by clicking the arrows at the side of the page, or by using the toolbar.
by clicking anywhere on the page.
by dragging the page around when zoomed in.
by clicking anywhere on the page when zoomed in.
web sites or send emails by clicking on hyperlinks.
Email this page to a friend
Search this issue
Index - jump to page or section
Archive - view past issues
Golf Australia Express : OTG Express 146
A DAM Scott doesn’t come across as the opinionated type but rest assured he holds more than a few deep-felt sentiments. One in particular surfaced during last week’s Wells Fargo Championship where Australian golf writer Andrew Both queried Scott’s thoughts on golf’s return to the Olympic Games in Rio de Janeiro, now less than 15 months away. Scott came off as nonchalant about sport’s greatest carnival including his chosen pursuit for the first time since 1904. As one of the top-15 players in the world, right now he stands to be an automatic starter for the Australian team, however an Olympic gold medal ranks down the list of motivating factors for the 2013 Masters champ. “I’m planning my schedule around playing majors the best I can,” Scott told Both. “If I can fit going to the Olympics into that, it might be a bit of fun, then lucky me if I qualify. But if not, I’m not going to miss it, that’s for sure, and I’ll enjoy watching. “Whether I win an Olympic medal or not is not going to define my career or change whether I’ve fulfilled my career. It’s nothing I’ve ever aspired to do and I don’t think I ever will. It’s all about the four majors and I think that’s the way it should stay for golf.” Don’t pass Scott off as either apathetic or alone in his thinking. Geoff Ogilvy is another to have said that arguably the best aspect of golf re-joining the Olympics would be hanging around other athletes in the village. The problem here is one that’s been brewing since golf’s return to the Olympic arena became official in 2009. Sports come and go from the Olympic schedule and why has as much to do with political persuasion as it does popularity and performances. That’s crazy when you consider there is a much easier definition at hand: is an Olympic gold medal the pinnacle achievement in the sport? Answer yes and it goes in; respond in the negative and it’s bye-bye. “To go and play an exhibition event down there to meet some athletes (in other sports) in the middle of the major season, I don’t think any other athletes in their sport would do that,” Scott added. “It’s the pinnacle of their sport ... They get one crack at their big thing every four years. They have put their life on hold for this event and it’s so important to them, and I feel it’s their time.” With its history-laden major championships, golf will never, ever view a gold medal as even remotely close in the prestige stakes to a green jacket or claret jug. And, perhaps worst of all, the decision to stage the 2016 Olympics as – yawn! – yet another 72-hole strokeplay tournament missed an excellent opportunity to showcase to the world the best golfers on the planet in a more innovative and captivating way. The counter-argument of course is that Olympic sports receive more exposure and more funding. And we know only too well the role big business plays when it comes to the Games. At the heart of the matter, however, should be the betterment of the sport in question. Either way, golf now has its place back in the Olympic Games and “an exhibition” is exactly what it will be. Rory McIlroy once drew fire for referring to the Ryder Cup as an exhibition before he’d played in one, but grant Scott some leeway here – mostly because he’s saying what many of us were already thinking. OTG the VIEW OLYMPIC STINGS FOR GOLF WITH RIO ON THE HORIZON, GOLF’S LEGITIMACY AS AN OLYMPIC SPORT WILL BE INCREASINGLY SCRUTINISED BETWEEN NOW AND NEXT AUGUST. by Steve Keipert Golf Australia deputy editor Awarded #1 Overall Winner in the ‘2015 MyGolfSpy Most Wanted Driver Awards’ # 1 MOST WANTED DRIVER 2015 LEARN MORE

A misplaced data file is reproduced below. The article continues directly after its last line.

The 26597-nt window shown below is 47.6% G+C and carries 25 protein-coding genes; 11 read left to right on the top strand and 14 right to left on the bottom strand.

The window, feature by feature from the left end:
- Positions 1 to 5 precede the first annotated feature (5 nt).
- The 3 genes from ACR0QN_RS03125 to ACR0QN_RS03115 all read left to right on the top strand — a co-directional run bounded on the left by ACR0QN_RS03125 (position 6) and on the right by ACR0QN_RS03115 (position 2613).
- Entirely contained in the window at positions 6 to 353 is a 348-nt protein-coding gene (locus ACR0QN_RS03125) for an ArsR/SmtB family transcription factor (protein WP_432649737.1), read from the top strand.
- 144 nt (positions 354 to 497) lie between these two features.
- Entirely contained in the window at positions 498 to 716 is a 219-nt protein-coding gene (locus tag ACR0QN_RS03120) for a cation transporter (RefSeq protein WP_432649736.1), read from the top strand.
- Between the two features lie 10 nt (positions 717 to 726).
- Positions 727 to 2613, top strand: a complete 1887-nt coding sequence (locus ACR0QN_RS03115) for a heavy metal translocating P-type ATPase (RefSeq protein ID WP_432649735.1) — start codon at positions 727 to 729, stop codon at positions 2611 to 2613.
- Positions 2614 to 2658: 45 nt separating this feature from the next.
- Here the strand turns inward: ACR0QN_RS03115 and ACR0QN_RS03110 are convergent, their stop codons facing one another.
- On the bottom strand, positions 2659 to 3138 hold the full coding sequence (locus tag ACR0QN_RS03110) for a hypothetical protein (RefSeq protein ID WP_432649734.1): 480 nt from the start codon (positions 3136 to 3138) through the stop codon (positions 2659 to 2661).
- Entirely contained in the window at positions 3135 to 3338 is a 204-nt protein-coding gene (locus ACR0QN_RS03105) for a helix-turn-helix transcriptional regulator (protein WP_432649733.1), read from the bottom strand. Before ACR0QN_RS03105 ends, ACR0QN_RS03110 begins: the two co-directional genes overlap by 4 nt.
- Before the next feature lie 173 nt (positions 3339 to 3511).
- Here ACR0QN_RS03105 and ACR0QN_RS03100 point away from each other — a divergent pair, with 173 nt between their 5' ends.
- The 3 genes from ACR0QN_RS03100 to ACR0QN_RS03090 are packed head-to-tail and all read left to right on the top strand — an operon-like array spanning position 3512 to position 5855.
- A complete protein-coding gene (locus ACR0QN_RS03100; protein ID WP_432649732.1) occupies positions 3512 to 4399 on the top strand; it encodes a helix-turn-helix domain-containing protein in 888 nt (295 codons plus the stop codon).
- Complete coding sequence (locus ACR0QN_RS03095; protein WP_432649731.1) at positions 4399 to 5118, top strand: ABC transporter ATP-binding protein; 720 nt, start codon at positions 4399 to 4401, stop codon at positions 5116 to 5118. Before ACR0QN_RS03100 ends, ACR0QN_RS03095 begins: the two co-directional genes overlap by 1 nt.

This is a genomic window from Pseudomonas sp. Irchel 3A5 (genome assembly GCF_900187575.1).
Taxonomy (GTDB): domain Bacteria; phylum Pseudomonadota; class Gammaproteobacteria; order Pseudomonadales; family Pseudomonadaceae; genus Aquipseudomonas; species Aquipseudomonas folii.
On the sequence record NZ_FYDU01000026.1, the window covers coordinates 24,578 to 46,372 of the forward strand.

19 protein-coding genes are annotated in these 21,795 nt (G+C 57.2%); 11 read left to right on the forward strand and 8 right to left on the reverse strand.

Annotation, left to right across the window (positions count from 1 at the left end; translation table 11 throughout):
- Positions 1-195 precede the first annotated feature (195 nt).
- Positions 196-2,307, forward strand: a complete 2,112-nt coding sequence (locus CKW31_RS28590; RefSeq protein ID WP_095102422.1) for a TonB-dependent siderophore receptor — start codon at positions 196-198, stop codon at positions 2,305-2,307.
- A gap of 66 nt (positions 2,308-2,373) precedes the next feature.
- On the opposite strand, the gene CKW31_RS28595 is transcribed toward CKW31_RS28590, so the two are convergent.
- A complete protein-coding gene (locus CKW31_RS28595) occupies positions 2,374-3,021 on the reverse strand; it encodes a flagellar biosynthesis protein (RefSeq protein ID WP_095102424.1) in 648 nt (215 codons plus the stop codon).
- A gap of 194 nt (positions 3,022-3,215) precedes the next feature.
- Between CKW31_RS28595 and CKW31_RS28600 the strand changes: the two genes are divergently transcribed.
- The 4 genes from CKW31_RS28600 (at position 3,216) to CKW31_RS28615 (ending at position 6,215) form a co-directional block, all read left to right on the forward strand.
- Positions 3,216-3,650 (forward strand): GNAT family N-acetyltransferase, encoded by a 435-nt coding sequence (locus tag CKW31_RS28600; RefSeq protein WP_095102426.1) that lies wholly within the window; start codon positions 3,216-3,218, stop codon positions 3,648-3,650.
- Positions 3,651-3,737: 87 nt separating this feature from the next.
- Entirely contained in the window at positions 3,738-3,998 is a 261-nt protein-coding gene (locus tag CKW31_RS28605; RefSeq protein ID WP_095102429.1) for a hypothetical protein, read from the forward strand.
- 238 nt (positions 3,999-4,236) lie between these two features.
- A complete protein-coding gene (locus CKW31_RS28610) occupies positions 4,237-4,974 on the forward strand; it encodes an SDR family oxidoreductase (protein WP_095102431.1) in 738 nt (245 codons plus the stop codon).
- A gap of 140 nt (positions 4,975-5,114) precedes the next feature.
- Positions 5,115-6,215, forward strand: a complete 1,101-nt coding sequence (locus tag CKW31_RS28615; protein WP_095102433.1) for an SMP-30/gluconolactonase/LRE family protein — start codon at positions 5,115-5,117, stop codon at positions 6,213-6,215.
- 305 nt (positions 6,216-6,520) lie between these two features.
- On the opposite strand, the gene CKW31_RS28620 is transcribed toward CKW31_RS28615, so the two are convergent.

OTG Express 145
OTG Express 147